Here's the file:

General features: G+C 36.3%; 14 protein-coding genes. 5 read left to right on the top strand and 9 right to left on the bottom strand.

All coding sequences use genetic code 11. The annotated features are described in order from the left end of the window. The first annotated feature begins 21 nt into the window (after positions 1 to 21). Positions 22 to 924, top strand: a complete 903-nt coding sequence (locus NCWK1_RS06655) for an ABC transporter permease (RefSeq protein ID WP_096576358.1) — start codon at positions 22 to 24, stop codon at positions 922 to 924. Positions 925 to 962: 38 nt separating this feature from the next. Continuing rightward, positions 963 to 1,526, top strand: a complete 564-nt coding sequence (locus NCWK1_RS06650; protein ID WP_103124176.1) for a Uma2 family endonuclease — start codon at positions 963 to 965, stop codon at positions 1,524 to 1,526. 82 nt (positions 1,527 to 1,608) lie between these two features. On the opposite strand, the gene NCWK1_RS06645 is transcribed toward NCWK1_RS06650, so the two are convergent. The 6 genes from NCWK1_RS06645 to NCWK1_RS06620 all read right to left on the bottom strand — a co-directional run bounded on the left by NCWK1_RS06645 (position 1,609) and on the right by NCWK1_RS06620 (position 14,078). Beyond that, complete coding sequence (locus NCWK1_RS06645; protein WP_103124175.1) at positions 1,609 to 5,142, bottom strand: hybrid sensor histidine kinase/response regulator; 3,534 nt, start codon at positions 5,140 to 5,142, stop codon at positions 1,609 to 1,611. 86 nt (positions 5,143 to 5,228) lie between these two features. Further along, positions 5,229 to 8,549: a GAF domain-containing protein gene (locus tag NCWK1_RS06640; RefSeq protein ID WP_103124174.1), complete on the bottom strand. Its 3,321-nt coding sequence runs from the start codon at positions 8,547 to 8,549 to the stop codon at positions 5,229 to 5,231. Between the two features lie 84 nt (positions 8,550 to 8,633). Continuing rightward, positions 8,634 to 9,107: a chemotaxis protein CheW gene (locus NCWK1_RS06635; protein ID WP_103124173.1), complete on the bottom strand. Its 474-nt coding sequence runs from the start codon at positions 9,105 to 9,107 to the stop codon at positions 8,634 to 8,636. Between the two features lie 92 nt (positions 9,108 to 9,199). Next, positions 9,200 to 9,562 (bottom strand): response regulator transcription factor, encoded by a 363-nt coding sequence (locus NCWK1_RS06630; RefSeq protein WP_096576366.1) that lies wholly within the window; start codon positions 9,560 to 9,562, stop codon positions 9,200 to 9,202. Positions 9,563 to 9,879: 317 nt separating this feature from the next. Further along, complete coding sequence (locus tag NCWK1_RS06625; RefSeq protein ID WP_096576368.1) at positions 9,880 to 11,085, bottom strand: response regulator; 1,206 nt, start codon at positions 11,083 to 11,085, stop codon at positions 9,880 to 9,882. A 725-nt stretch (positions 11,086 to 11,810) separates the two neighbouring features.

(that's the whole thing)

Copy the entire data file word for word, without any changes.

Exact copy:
General features: G+C 36.3%; 14 protein-coding genes. 5 read left to right on the top strand and 9 right to left on the bottom strand.

All coding sequences use genetic code 11. The annotated features are described in order from the left end of the window. The first annotated feature begins 21 nt into the window (after positions 1 to 21). Positions 22 to 924, top strand: a complete 903-nt coding sequence (locus NCWK1_RS06655) for an ABC transporter permease (RefSeq protein ID WP_096576358.1) — start codon at positions 22 to 24, stop codon at positions 922 to 924. Positions 925 to 962: 38 nt separating this feature from the next. Continuing rightward, positions 963 to 1,526, top strand: a complete 564-nt coding sequence (locus NCWK1_RS06650; protein ID WP_103124176.1) for a Uma2 family endonuclease — start codon at positions 963 to 965, stop codon at positions 1,524 to 1,526. 82 nt (positions 1,527 to 1,608) lie between these two features. On the opposite strand, the gene NCWK1_RS06645 is transcribed toward NCWK1_RS06650, so the two are convergent. The 6 genes from NCWK1_RS06645 to NCWK1_RS06620 all read right to left on the bottom strand — a co-directional run bounded on the left by NCWK1_RS06645 (position 1,609) and on the right by NCWK1_RS06620 (position 14,078). Beyond that, complete coding sequence (locus NCWK1_RS06645; protein WP_103124175.1) at positions 1,609 to 5,142, bottom strand: hybrid sensor histidine kinase/response regulator; 3,534 nt, start codon at positions 5,140 to 5,142, stop codon at positions 1,609 to 1,611. 86 nt (positions 5,143 to 5,228) lie between these two features. Further along, positions 5,229 to 8,549: a GAF domain-containing protein gene (locus tag NCWK1_RS06640; RefSeq protein ID WP_103124174.1), complete on the bottom strand. Its 3,321-nt coding sequence runs from the start codon at positions 8,547 to 8,549 to the stop codon at positions 5,229 to 5,231. Between the two features lie 84 nt (positions 8,550 to 8,633). Continuing rightward, positions 8,634 to 9,107: a chemotaxis protein CheW gene (locus NCWK1_RS06635; protein ID WP_103124173.1), complete on the bottom strand. Its 474-nt coding sequence runs from the start codon at positions 9,105 to 9,107 to the stop codon at positions 8,634 to 8,636. Between the two features lie 92 nt (positions 9,108 to 9,199). Next, positions 9,200 to 9,562 (bottom strand): response regulator transcription factor, encoded by a 363-nt coding sequence (locus NCWK1_RS06630; RefSeq protein WP_096576366.1) that lies wholly within the window; start codon positions 9,560 to 9,562, stop codon positions 9,200 to 9,202. Positions 9,563 to 9,879: 317 nt separating this feature from the next. Further along, complete coding sequence (locus tag NCWK1_RS06625; RefSeq protein ID WP_096576368.1) at positions 9,880 to 11,085, bottom strand: response regulator; 1,206 nt, start codon at positions 11,083 to 11,085, stop codon at positions 9,880 to 9,882. A 725-nt stretch (positions 11,086 to 11,810) separates the two neighbouring features.